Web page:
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So what variables and metrics should be considered as part of an effective trade show and event measurement strategy? There is no one answer to this question. Each trade show program has different goals and objectives. Don't only complete half the job. Set a wide-ranging and value-driven set of objectives for your trade show efforts. Track and measure at least one metric associated with each of these objectives.
So what variables and metrics should be considered as part of an effective trade show and event measurement strategy? There is no one answer to this question. Each trade show program has different goals and objectives. Don't only complete half the job. Set a wide-ranging and value-driven set of objectives for your trade show efforts. Track and measure at least one metric associated with each of these objectives.

Value Drivers

  • Total Visitors
  • Total Leads
  • Total Qualified Leads
  • Total Prospect Meetings
  • Total Customer Meetings
  • Total Supplier & Partner Meetings
  • Attendees at Product Demonstrations
  • Attendees at Presentations
  • Targeted Impressions
  • Sponsorship Value
  • Social Media Mentions
  • Press Mentions

Cost Centers

  • Booth Space Costs
  • Show Services Costs
  • Travel & Lodging Expenses
  • Sponsorship Costs
  • Promotional Expenses
  • Time Costs of Planning & Preperation
  • Lost Opportunity Cost

Value Drivers

  • Total Visitors
  • Total Leads
  • Total Qualified Leads
  • Total Prospect Meetings
  • Total Customer Meetings
  • Total Supplier & Partner Meetings
  • Attendees at Product Demonstrations
  • Attendees at Presentations
  • Targeted Impressions
  • Sponsorship Value
  • Social Media Mentions
  • Press Mentions

Cost Centers

  • Booth Space Costs
  • Show Services Costs
  • Travel & Lodging Expenses
  • Sponsorship Costs
  • Promotional Expenses
  • Time Costs of Planning & Preperation
  • Lost Opportunity Cost
The most common metrics, and the easiest to assign a specific value, are quantitative. Cold, hard numbers. Quantitative measures should form the backbone of every trade show and event analysis program. But not all the value, or cost, associated with your efforts can be captured quantitatively. You will also need to track your effectiveness at achieving “softer” objectives. This can be done using qualitative measures.

Qualitative Measures

Measuring, tracking, and accounting for only quantitative measures would leave you with an incomplete picture. Not every objective or goal of an event marketing effort can be captured in numbers. This is where qualitative measures enter the picture. Sure, the measurement and reporting for these objectives is less precise. However, there's something every trade show marketer needs to understand. These objectives, in some cases, can be even more important than quantitative measures.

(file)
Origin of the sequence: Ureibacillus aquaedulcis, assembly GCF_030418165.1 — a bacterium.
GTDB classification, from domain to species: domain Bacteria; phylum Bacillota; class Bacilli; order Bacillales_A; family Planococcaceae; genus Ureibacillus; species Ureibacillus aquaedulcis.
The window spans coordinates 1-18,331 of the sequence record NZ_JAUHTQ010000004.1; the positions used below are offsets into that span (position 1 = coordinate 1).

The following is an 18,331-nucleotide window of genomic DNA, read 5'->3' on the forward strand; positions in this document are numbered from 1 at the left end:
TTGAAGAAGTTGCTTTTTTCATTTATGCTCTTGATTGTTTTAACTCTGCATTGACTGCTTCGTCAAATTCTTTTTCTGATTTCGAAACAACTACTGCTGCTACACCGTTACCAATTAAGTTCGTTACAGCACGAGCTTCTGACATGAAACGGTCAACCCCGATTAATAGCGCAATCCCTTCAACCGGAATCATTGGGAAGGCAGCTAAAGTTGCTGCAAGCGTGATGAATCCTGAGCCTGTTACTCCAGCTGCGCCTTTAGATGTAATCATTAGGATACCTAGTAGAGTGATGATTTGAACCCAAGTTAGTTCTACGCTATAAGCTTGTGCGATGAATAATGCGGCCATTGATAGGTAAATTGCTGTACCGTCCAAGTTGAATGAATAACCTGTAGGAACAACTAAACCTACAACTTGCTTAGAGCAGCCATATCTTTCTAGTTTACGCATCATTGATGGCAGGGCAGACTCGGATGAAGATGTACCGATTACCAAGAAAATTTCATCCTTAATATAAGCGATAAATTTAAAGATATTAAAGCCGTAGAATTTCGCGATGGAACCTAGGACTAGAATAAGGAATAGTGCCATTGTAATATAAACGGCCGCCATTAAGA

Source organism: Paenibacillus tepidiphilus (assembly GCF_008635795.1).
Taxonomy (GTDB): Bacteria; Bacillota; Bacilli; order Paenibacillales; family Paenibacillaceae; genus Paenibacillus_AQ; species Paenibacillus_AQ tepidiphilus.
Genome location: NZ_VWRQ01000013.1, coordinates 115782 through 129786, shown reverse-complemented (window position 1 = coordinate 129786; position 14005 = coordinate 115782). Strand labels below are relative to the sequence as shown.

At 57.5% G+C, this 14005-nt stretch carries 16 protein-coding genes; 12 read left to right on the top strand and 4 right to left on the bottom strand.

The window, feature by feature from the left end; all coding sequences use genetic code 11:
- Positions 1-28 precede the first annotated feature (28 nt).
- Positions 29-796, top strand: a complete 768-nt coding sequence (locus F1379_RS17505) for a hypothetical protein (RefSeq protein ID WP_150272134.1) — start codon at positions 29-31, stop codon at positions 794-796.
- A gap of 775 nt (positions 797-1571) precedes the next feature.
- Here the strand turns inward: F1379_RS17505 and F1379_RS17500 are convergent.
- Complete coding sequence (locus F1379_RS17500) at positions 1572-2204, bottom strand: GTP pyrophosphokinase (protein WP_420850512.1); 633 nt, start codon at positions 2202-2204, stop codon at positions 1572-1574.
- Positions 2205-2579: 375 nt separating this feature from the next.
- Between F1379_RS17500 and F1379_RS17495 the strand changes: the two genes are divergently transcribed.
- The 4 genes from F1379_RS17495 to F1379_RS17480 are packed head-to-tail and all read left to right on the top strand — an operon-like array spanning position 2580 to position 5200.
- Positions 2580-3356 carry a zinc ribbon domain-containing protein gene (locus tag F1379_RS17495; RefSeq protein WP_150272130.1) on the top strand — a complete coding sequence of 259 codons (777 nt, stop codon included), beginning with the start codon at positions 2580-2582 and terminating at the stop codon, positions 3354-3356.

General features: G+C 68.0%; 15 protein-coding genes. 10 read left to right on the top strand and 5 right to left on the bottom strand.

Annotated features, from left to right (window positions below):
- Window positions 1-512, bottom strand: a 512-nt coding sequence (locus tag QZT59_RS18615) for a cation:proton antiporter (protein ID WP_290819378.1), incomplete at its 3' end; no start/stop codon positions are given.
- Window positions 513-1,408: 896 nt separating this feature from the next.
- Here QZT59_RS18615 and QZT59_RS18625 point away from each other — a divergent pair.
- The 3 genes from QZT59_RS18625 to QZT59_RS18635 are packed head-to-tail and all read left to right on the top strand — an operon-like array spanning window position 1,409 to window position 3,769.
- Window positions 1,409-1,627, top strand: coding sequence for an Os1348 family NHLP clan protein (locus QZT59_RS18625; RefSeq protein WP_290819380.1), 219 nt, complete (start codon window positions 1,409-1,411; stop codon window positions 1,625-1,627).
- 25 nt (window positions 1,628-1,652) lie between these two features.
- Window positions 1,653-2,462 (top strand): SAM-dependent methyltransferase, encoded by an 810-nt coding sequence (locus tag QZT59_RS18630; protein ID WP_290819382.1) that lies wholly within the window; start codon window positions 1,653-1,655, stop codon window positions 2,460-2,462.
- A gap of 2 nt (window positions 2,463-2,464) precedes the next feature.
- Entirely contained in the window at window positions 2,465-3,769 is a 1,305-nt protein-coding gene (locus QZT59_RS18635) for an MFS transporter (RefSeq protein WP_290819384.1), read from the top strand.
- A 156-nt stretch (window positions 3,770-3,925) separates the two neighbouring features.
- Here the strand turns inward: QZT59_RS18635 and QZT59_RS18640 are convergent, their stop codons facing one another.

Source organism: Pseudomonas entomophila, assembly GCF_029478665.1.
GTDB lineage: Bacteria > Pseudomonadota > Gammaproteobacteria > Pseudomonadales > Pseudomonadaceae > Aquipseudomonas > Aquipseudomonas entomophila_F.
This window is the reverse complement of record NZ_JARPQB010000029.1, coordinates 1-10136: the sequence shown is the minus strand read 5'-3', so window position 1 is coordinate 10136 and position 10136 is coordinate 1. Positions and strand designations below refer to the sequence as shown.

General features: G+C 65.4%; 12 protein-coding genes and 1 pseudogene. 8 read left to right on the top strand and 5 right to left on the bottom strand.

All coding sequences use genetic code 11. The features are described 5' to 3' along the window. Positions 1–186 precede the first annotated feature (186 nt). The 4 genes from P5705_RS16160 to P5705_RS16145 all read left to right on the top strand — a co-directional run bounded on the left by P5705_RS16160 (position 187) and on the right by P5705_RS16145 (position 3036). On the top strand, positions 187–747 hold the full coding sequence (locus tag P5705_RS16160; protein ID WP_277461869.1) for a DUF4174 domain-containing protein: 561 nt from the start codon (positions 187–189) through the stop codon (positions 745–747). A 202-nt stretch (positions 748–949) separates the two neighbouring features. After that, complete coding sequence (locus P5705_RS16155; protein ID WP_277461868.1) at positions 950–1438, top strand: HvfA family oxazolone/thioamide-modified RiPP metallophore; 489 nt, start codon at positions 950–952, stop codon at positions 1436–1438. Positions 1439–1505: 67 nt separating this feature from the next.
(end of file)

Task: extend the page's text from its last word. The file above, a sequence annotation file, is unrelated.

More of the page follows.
One of your objectives might be to influence a particular piece of legislation through your trade show presence. Or maybe you want to positively affect public opinion of your company or products. There may be quantitative measures wrapped into these objectives. But they cannot just be summed into a single number like “142 leads” or “1,200 visitors”. Other qualitative measures to consider when preparing your event assessments could be:
  • Relative Prestige of Event or Association
  • Perceived Market Impact
  • Thought Leadership Impact

Qualitative Measures

Measuring, tracking, and accounting for only quantitative measures would leave you with an incomplete picture. Not every objective or goal of an event marketing effort can be captured in numbers. This is where qualitative measures enter the picture. Sure, the measurement and reporting for these objectives is less precise. However, there's something every trade show marketer needs to understand. These objectives, in some cases, can be even more important than quantitative measures.
 
One of your objectives might be to influence a particular piece of legislation through your trade show presence. Or maybe you want to positively affect public opinion of your company or products. There may be quantitative measures wrapped into these objectives. But they cannot just be summed into a single number like “142 leads” or “1,200 visitors”. Other qualitative measures to consider when preparing your event assessments could be:
  • Relative Prestige of Event or Association
  • Perceived Market Impact
  • Thought Leadership Impact

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